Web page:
The Fresh Loaf

News & Information for Amateur Bakers and Artisan Bread Enthusiasts

Rye experiment #2

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sam's picture
sam

Rye experiment #2

Hello,

This is my 2nd attempt at a high concentration rye.   I adjusted my first attempt...

I lowered the chunky-rye soaker from 50% of total "flour" to 25%, and milled the chunky rye stuff at a slightly more fine level (but it was still pretty chunky).   Also, I used whole-wheat flour instead of white flour, and increased hydrations for the soaker and the overall bread.    I did not use any baker's yeast, all naturally leavened.   I also made a larger loaf, 1000 grams vs. 775 grams previously.

This dough had more gluten development than my last attempt, but it was still not enough to form a shape-able dough ball and an actual free-standing loaf.  I had to use a pan again.   Which isn't bad, it just is.

Here's the formula I used:

    grams
Total Dough Weight  1000.00
Total Dough Hydration 75%
Total Dough Flour+Soaker Weight571.00
Total Dough Water Weight 429.00
     
Leaven:    
Rye Flour Leaven Percentage 40%
Leaven Hydration  125%
Starter Percentage  10%
Flour Weight  228.00
Water Weight  285.00
Starter Weight (125% starter) 23.00
     
Soaker:    
Chunky Rye Soaker Percentage25%
Soaker Hydration  100%
Salt Percentage  2.0%
Soaker Weight  143.00
Water Weight  143.00
Salt Weight  3.00
     
Final Mix    
Salt Percentage  2.0%
Preferment Weight   536.00
Soaker Weight  289.00
Whole Wheat Flour  200.00
Salt   8.00

 

Here is my chunky rye soaker, before soaking.    (I did not do a hot-soaker).   Milled it at a coarse level in the miller, but not as coarse as last time.

 

 

 

Here's what the final "dough" looked like after scooping into a pan, and using wet-fingers to flatten it out..   (before dusting with rye flour on the top):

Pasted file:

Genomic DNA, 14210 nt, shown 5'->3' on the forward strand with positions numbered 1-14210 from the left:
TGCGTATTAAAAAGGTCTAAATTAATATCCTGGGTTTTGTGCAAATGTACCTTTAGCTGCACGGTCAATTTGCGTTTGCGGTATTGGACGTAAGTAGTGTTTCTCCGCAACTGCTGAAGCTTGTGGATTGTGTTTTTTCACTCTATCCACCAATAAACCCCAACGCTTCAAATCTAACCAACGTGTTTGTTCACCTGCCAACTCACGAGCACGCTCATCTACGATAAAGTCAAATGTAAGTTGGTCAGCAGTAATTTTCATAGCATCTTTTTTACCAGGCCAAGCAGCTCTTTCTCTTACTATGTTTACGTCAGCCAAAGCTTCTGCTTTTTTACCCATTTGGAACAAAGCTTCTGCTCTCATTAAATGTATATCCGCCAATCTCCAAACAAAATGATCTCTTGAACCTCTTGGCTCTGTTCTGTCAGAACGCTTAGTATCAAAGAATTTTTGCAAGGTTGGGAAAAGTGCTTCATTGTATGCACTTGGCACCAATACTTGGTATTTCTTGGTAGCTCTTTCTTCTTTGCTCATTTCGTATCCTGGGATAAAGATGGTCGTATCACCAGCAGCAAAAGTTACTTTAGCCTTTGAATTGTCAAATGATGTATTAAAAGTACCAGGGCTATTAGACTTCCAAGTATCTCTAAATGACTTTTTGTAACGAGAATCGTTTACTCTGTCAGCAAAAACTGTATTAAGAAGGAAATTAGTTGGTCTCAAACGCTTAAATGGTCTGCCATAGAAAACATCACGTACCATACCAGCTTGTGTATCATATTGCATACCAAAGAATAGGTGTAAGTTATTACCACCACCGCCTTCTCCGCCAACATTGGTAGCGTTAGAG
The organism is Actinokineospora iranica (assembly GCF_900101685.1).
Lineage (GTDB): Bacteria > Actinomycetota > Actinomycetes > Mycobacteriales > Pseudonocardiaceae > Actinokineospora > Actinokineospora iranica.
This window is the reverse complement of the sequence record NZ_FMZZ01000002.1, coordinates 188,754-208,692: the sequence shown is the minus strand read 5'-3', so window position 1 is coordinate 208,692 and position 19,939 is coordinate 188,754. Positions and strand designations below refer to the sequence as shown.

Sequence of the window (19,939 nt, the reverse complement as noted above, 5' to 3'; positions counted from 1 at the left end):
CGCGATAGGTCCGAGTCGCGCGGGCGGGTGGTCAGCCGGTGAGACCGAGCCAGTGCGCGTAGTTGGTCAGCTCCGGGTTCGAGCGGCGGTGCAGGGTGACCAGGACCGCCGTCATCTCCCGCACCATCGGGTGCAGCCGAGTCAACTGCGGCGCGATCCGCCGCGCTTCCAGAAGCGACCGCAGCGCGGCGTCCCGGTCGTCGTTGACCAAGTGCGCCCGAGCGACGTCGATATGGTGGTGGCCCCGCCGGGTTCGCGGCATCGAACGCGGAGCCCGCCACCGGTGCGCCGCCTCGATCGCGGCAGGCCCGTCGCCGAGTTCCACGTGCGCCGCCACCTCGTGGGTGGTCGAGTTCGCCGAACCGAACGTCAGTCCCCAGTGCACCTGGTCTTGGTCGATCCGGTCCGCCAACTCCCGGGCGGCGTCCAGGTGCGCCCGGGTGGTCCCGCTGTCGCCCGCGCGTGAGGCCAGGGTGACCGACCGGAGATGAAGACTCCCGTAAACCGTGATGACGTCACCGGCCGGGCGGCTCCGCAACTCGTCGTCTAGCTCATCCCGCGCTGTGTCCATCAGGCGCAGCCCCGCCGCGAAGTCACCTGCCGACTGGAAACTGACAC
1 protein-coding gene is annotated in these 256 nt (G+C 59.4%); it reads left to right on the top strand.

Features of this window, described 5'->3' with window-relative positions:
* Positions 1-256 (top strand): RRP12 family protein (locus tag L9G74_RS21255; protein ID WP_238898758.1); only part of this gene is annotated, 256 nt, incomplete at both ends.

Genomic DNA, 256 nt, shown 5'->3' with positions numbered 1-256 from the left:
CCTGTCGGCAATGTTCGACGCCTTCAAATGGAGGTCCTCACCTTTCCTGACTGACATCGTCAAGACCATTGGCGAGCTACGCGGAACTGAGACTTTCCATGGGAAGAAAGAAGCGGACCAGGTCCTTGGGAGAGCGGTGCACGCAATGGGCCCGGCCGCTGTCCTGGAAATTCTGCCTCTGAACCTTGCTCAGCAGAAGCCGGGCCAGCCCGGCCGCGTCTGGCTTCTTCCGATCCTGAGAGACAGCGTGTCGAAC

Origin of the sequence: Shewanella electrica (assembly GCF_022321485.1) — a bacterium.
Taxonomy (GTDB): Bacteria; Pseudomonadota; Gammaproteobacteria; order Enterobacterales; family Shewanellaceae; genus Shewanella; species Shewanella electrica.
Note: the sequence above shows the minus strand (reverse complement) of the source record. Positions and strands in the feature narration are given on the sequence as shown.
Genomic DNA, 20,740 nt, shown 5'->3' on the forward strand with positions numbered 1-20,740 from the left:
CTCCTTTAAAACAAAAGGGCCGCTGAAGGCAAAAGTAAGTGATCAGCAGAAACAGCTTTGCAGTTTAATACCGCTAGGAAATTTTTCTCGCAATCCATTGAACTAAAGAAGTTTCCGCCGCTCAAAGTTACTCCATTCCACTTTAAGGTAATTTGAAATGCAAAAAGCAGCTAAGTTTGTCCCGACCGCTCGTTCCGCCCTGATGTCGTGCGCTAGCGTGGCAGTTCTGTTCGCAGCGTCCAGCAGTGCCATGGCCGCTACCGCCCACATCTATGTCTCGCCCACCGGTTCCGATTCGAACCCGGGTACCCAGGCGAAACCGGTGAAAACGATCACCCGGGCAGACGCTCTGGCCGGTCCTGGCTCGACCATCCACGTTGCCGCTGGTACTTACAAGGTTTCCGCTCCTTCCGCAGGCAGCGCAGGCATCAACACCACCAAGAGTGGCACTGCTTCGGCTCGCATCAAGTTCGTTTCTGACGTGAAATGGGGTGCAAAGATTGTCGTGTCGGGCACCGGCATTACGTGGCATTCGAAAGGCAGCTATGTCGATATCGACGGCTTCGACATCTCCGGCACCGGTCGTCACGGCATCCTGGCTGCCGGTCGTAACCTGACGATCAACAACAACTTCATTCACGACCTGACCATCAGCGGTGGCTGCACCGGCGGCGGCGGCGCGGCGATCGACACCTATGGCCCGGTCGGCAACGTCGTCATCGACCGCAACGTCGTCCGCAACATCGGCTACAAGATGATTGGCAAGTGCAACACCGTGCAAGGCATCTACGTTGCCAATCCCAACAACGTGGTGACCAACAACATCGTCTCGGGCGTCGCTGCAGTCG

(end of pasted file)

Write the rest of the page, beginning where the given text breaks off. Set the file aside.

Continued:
I did a bulk+final ferment of 90 mins.  It might have been too long.   Not sure.    It did rip itself apart again, this time on the sides mainly, and a little on top.    So I guess that means it is defective, but I honestly don't think there was enough gluten development for it to rise in the oven without tearing.   Maybe I am wrong.

 

 

 

I wrapped it in baker's linen (couche). 

This time, I waited a full 28 hours before cutting into it, as recommended.

The crumb:

 

 

Taste:  

(For my 1st heavy Rye I did not have any whole wheat, but a little bit of white.   It was a new experience to me, I've never tasted a high concentration rye before.   I cut into that loaf only after 4 hrs, and it was good.  The next day, it smacked me over the head with Rye flavor.   Almost too much for me.   It wasn't bad, I just wasn't used to it.   Or maybe didn't pair it with a good meat or cheese at the time.)

This one -- the mix of rye + whole wheat, I like better.   When you first taste it, it is a strong combination of rye and whole-wheat -- I like the balance the whole-wheat component brings to it.   It is very elemental.   I like it.  There is also a pretty sharp sour as a finishing taste, but it also balances well with the initial strong kick of the grains.

Overall, I'm happy.   I need to get some pastrami and swiss, or something, to go with this...

My eventual goal is to find a combination of:  rye flour, whole-wheat flour, and "chunky soaker" (of both rye+whole-wheat), that maximizes the chunky soaker and rye flour, but still allowing to form an actual shape-able free standing loaf, without any white flour.   So I'll just keep experimenting.   :-).   Next up will try splitting up everything 50/50, as time permits. 

Cheers, and happy baking!

Mebake's picture
Mebake

That is a beautiful looking Rye, Gvz! Nicely done.. better dock the loaf top next time for such high Rye percentage loaves, it will improve the resultant loaf shape, and makes a more even looking top.

Best,

 

khalid

nicodvb's picture
nicodvb

Pretty typical rye bread. Soon you'll likely want more rye and less wheat, to finally join the dark side as it always happens :-)

Good baking, enjoy it!